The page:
The company stated on its Google+ page Wednesday that January 19th would be the final day for consumers to buy the experimental Explorer Edition of Google Glass.
Google went on to say that it is ready to “graduate” the project from its Google X labs and will end the Glass Explorer Program, an “open beta” where consumers could give feedback about the $1,500 device.
Google made it clear in the announcement that Google Glass was not dead and would be “moving even more from concept to reality.” The company told customers to be ready for future versions of Glass, but gave no timeline or details about the next edition. Google also confirmed it would continue to support companies that are using Glass, according to the BBC.
Google Glass had its share of issues when it was originally released. “Explorers” went from excited to underwhelmed as they tested the young technology. James Katz, Boston University’s director of emerging media studies, said he did not find the device “useful” and it “disturbed” people around him, as he said in a 2014 interview with MIT Technology Review.
This disturbed feeling may have been Glass’ undoing. While the hands-free device opened new possibilities for wearable tech, it was also very well known that the wearer had the potential to record all activity around him or her with the built-in camera. It became a scarlet letter for the wearer (see Bluetooth headsets from the 2000s) and few people felt comfortable being “walking, talking invasions of privacy,” as the Atlantic put it.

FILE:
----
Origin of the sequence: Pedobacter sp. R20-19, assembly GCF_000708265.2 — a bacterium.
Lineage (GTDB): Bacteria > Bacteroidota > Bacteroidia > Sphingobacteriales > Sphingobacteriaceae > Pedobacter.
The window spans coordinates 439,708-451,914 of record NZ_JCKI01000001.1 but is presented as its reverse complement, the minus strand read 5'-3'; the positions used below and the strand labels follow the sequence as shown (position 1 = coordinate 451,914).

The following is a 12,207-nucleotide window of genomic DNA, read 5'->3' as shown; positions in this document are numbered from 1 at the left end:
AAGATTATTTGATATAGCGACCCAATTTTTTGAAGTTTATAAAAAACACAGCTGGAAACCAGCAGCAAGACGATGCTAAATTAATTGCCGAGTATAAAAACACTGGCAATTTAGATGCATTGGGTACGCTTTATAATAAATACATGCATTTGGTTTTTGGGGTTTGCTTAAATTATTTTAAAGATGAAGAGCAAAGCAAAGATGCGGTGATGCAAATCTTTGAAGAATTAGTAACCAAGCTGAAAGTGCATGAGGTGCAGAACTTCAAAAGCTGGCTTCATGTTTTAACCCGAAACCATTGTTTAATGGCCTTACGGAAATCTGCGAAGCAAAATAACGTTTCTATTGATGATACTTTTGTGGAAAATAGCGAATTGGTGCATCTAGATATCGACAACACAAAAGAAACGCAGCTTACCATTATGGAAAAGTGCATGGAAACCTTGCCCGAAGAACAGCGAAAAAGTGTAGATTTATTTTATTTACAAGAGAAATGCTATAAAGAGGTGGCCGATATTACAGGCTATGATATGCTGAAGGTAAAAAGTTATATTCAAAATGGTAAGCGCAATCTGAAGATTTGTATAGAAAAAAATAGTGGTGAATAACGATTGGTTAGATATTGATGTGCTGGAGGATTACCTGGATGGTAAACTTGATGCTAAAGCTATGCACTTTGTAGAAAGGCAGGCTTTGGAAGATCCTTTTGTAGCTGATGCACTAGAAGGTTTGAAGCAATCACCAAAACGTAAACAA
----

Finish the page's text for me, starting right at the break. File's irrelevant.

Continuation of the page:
Google has yet to say how it will address this issue.
Even celebrities could not pull off the awkward device, writes Rory Cellan-Jones, BBC technology correspondent. Mr. Cellan-Jones spent a couple months wearing the specs and believes some new talent will address the fashion crisis. Google has brought on Ivy Ross, American business executive and jewelry designer, as the Glass team leader to add some fashion sense to the design. Ms. Ross will be reporting to Tony Fadell, the chief executive of Nest Labs, which Google purchased last year for $3 billion.
While Google has not made any official statements about the new version of Google Glass, the Wall Street Journal reported in December that the company partnered with Intel, who will be developing a processor for the Glass, and will possibly be releasing a new model in 2015.
“Google has tried to present this announcement as just another step in the evolution of an amazing innovation,” Cellan-Jones writes. “But make no mistake - Google Glass is dead, at least in its present form."